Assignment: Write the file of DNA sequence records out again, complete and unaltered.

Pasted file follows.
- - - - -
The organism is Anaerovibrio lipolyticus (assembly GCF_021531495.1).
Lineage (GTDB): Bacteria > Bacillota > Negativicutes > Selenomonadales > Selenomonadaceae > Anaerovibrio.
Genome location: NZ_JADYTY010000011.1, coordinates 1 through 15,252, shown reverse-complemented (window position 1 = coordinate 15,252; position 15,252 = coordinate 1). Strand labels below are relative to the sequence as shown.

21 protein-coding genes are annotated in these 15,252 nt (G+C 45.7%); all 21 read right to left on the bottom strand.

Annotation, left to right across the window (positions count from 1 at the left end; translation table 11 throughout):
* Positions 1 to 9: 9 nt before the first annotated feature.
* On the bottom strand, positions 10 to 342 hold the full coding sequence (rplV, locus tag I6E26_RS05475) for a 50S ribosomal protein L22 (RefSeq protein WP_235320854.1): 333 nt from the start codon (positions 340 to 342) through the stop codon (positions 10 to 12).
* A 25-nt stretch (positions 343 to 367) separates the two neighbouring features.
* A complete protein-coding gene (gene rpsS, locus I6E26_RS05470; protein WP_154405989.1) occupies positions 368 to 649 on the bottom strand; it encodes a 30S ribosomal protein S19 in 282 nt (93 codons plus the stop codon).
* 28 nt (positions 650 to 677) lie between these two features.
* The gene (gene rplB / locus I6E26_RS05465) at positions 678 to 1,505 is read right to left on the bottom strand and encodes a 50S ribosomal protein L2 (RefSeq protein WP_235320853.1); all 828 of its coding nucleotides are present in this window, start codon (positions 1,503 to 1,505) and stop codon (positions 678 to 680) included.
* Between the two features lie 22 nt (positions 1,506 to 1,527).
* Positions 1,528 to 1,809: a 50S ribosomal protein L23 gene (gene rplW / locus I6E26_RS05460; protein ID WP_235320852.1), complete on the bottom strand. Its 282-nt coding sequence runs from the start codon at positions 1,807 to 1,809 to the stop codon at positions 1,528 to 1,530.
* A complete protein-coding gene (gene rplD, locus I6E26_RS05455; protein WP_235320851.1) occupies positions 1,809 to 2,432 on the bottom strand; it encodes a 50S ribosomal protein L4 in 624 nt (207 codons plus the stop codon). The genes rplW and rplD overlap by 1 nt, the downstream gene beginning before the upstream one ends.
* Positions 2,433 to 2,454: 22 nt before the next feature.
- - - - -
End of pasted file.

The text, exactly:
The organism is Anaerovibrio lipolyticus (assembly GCF_021531495.1).
Lineage (GTDB): Bacteria > Bacillota > Negativicutes > Selenomonadales > Selenomonadaceae > Anaerovibrio.
Genome location: NZ_JADYTY010000011.1, coordinates 1 through 15,252, shown reverse-complemented (window position 1 = coordinate 15,252; position 15,252 = coordinate 1). Strand labels below are relative to the sequence as shown.

21 protein-coding genes are annotated in these 15,252 nt (G+C 45.7%); all 21 read right to left on the bottom strand.

Annotation, left to right across the window (positions count from 1 at the left end; translation table 11 throughout):
* Positions 1 to 9: 9 nt before the first annotated feature.
* On the bottom strand, positions 10 to 342 hold the full coding sequence (rplV, locus tag I6E26_RS05475) for a 50S ribosomal protein L22 (RefSeq protein WP_235320854.1): 333 nt from the start codon (positions 340 to 342) through the stop codon (positions 10 to 12).
* A 25-nt stretch (positions 343 to 367) separates the two neighbouring features.
* A complete protein-coding gene (gene rpsS, locus I6E26_RS05470; protein WP_154405989.1) occupies positions 368 to 649 on the bottom strand; it encodes a 30S ribosomal protein S19 in 282 nt (93 codons plus the stop codon).
* 28 nt (positions 650 to 677) lie between these two features.
* The gene (gene rplB / locus I6E26_RS05465) at positions 678 to 1,505 is read right to left on the bottom strand and encodes a 50S ribosomal protein L2 (RefSeq protein WP_235320853.1); all 828 of its coding nucleotides are present in this window, start codon (positions 1,503 to 1,505) and stop codon (positions 678 to 680) included.
* Between the two features lie 22 nt (positions 1,506 to 1,527).
* Positions 1,528 to 1,809: a 50S ribosomal protein L23 gene (gene rplW / locus I6E26_RS05460; protein ID WP_235320852.1), complete on the bottom strand. Its 282-nt coding sequence runs from the start codon at positions 1,807 to 1,809 to the stop codon at positions 1,528 to 1,530.
* A complete protein-coding gene (gene rplD, locus I6E26_RS05455; protein WP_235320851.1) occupies positions 1,809 to 2,432 on the bottom strand; it encodes a 50S ribosomal protein L4 in 624 nt (207 codons plus the stop codon). The genes rplW and rplD overlap by 1 nt, the downstream gene beginning before the upstream one ends.
* Positions 2,433 to 2,454: 22 nt before the next feature.